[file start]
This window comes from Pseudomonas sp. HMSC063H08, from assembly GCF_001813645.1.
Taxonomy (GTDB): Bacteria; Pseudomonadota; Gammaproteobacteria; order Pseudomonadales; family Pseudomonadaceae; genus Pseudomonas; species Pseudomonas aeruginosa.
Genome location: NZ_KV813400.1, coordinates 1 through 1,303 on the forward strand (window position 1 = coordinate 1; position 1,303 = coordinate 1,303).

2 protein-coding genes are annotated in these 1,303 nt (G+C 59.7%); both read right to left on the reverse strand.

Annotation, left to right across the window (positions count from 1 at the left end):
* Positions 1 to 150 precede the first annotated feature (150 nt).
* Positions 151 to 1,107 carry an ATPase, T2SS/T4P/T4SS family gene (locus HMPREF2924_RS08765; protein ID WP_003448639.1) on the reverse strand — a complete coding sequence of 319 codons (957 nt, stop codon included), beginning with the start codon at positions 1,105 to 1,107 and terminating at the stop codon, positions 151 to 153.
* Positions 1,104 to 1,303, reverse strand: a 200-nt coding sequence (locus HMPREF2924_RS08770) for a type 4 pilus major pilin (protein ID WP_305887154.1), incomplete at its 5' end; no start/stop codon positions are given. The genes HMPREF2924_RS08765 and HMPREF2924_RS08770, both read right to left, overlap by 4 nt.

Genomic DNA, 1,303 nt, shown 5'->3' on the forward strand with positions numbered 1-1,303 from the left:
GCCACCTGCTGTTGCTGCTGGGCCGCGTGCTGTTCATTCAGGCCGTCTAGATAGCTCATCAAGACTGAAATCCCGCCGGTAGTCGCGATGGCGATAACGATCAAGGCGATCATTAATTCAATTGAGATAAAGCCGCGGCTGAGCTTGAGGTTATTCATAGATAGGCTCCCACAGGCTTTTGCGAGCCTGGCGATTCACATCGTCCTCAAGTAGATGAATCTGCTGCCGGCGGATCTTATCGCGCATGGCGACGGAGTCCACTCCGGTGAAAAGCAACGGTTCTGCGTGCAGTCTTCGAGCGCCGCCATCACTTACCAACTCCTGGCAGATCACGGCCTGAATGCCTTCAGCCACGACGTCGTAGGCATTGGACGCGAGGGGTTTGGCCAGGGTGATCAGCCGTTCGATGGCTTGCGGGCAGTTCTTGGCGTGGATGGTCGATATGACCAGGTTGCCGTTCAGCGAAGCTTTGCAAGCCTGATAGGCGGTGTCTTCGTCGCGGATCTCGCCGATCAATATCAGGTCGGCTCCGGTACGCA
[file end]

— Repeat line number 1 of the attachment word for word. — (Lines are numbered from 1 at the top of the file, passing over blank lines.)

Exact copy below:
This window comes from Pseudomonas sp. HMSC063H08, from assembly GCF_001813645.1.